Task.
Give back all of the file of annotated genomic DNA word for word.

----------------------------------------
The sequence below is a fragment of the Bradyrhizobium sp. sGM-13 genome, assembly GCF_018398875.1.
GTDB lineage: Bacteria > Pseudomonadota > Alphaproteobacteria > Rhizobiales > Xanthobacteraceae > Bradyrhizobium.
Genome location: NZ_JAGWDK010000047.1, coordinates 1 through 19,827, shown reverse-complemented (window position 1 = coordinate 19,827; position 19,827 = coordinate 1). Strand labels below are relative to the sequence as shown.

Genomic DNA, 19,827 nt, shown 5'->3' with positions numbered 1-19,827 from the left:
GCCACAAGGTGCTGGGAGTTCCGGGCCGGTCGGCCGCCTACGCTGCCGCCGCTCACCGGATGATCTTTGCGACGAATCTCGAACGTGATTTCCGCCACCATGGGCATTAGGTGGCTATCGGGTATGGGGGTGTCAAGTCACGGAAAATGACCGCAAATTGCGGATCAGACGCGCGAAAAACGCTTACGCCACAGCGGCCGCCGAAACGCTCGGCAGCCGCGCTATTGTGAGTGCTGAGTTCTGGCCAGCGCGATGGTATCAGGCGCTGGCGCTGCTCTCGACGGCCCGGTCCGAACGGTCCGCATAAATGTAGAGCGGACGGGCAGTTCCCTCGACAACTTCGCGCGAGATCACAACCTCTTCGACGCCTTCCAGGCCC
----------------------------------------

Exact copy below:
The sequence below is a fragment of the Bradyrhizobium sp. sGM-13 genome, assembly GCF_018398875.1.
GTDB lineage: Bacteria > Pseudomonadota > Alphaproteobacteria > Rhizobiales > Xanthobacteraceae > Bradyrhizobium.
Genome location: NZ_JAGWDK010000047.1, coordinates 1 through 19,827, shown reverse-complemented (window position 1 = coordinate 19,827; position 19,827 = coordinate 1). Strand labels below are relative to the sequence as shown.

Genomic DNA, 19,827 nt, shown 5'->3' with positions numbered 1-19,827 from the left:
GCCACAAGGTGCTGGGAGTTCCGGGCCGGTCGGCCGCCTACGCTGCCGCCGCTCACCGGATGATCTTTGCGACGAATCTCGAACGTGATTTCCGCCACCATGGGCATTAGGTGGCTATCGGGTATGGGGGTGTCAAGTCACGGAAAATGACCGCAAATTGCGGATCAGACGCGCGAAAAACGCTTACGCCACAGCGGCCGCCGAAACGCTCGGCAGCCGCGCTATTGTGAGTGCTGAGTTCTGGCCAGCGCGATGGTATCAGGCGCTGGCGCTGCTCTCGACGGCCCGGTCCGAACGGTCCGCATAAATGTAGAGCGGACGGGCAGTTCCCTCGACAACTTCGCGCGAGATCACAACCTCTTCGACGCCTTCCAGGCCC